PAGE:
• A virtual server includes three real servers, two in active mode and one in standby mode, if one of the real servers in active mode fails, the real server in standby mode is changed to active mode and sessions are load balanced between it and still operating real server. If both real servers in active mode fail, all sessions are sent to the real server in standby mode.

 

Adding real servers from the web-based manager

To add a real server from the web-based manager go to Policy & Objects > Real Servers.

 

Virtual Server

Select the virtual server that will send sessions to this real server.

 

IP Address

Enter the IP address of the real server.

 

Port

Enter the port number on the destination network to which the external port number is mapped.

 

Weight

Enter the weight value of the real server. The higher the weight value, the higher the percentage of connections the server will handle. A range of 1-255 can be used. This option is available only if the associated virtual server’s load balance method is Weighted.

 

Max Connections

Enter the limit on the number of active connections directed to a real server. A range of 1-99999 can be used. If the maximum number of connections is reached for the real server, the FortiGate unit will automatically switch all further connection requests to another server until the connection number drops below the specified limit.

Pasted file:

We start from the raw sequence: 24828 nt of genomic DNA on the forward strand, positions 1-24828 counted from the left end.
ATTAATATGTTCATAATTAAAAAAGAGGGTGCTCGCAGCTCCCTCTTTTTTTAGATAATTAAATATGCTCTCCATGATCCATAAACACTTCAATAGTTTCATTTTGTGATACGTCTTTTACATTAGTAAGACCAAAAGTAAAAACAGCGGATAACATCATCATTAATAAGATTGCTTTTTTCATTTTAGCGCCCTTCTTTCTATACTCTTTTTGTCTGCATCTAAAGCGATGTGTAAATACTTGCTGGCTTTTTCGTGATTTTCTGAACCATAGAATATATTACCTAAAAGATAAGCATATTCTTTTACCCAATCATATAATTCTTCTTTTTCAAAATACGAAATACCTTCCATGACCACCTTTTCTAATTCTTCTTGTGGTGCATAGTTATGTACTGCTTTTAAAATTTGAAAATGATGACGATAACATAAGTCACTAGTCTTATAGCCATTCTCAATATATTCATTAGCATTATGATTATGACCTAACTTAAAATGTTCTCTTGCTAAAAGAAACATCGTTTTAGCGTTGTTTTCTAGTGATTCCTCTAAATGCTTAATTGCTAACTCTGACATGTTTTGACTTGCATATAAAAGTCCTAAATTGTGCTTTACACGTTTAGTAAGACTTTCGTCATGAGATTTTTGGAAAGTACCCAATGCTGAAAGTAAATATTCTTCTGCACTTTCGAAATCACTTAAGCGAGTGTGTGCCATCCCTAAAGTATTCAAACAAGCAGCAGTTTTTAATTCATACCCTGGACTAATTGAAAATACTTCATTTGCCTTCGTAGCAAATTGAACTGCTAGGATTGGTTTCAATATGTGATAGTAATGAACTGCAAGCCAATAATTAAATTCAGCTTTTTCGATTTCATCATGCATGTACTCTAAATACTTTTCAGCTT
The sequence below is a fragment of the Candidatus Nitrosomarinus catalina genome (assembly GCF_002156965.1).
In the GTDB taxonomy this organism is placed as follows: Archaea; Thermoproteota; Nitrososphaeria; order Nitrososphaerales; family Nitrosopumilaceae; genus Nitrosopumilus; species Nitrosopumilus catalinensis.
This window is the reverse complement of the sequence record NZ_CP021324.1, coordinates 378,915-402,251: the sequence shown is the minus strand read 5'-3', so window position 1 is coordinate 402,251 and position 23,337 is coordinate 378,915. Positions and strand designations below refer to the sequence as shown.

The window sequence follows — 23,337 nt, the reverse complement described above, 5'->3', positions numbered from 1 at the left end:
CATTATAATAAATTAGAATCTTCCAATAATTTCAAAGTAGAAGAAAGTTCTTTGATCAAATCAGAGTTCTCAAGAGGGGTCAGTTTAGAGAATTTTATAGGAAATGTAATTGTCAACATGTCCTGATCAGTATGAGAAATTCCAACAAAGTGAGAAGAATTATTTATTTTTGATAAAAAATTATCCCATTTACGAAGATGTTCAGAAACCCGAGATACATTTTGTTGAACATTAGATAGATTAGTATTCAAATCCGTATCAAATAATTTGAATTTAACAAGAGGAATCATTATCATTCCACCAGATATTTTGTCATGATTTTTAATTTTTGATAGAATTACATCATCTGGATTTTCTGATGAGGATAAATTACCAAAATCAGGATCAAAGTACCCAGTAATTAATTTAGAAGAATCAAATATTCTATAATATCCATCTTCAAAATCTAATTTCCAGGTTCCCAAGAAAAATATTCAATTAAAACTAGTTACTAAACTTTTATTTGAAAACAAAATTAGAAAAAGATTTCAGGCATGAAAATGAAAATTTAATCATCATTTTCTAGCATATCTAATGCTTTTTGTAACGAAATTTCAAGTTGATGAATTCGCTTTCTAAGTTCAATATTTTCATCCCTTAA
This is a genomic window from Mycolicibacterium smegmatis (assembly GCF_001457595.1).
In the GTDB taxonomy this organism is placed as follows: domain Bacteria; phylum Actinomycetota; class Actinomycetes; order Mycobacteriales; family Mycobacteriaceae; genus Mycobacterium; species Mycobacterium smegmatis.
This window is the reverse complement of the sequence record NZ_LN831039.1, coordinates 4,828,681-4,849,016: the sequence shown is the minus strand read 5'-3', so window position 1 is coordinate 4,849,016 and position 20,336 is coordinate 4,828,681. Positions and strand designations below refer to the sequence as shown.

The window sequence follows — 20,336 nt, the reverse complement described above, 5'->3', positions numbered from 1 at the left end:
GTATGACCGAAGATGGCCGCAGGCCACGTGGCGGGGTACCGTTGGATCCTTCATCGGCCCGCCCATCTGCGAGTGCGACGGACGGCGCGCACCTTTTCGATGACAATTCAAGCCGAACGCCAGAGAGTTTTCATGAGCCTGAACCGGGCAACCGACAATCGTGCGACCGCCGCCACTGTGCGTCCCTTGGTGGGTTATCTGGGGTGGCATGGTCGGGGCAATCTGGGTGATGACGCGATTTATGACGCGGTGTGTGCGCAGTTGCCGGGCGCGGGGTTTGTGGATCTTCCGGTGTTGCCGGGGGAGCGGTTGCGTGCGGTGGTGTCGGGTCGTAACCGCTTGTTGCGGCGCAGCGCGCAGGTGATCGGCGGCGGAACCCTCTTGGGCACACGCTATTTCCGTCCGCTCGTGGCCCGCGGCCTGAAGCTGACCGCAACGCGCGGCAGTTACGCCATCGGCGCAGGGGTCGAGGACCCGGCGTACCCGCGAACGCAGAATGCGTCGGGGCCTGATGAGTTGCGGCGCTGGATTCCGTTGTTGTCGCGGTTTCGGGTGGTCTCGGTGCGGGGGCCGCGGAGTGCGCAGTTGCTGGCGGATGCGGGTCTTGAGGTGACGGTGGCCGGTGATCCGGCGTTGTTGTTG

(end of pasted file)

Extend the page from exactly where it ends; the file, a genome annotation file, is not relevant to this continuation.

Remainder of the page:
Setting Maximum Connections to 0 means that the FortiGate unit does not limit the number of connections to the real server.

 

HTTP Host

Enter the HTTP header for load balancing across multiple real servers. This feature is used for load balancing HTTP host connections across multiple real servers using the host’s HTTP header to guide the connection to the correct real server, providing better load balancing for those specific connections.

 

Mode

Select a mode for the real server.

 

Adding real servers from the CLI

To add a real server from the CLI you configure a virtual server and add real servers to it. For example, to add three real servers to a virtual server that load balances UDP sessions on port 8190 using weighted load balancing. For each real server the port is not changed. The default real server port is 0 resulting in the traffic being sent the real server with destination port 8190. Each real sever is given a different weight. Servers with higher weights have a max-connections limit to prevent too many sessions from being sent to them.

config firewall vip edit Vserver-UDP-1

set type server-load-balance set server-type udp

set ldb-method weighted set extip 172.20.120.30 set extintf wan1

set extport 8190

set monitor ping-mon-1 config realservers

edit 1

set ip 10.31.101.30 set weight 100

set max-connections 10000 next

edit 2

set ip 10.31.101.40 set weight 100

set max-connections 10000 next

edit 3

set ip 10.31.101.50 set weight 10

end

end

 

Health check monitoring

From the FortiGate web-based manager you can go to Policy & Objects > Health Check and configure health check monitoring so that the FortiGate unit can verify that real servers are able respond to network connection attempts. If a real server responds to connection attempts the load balancer continues to send sessions to it. If a real server stops responding to connection attempts the load balancer assumes that the server is down and does not send sessions to it. The health check monitor configuration determines how the load balancer tests the real servers. You can use a single health check monitor for multiple load balancing configurations.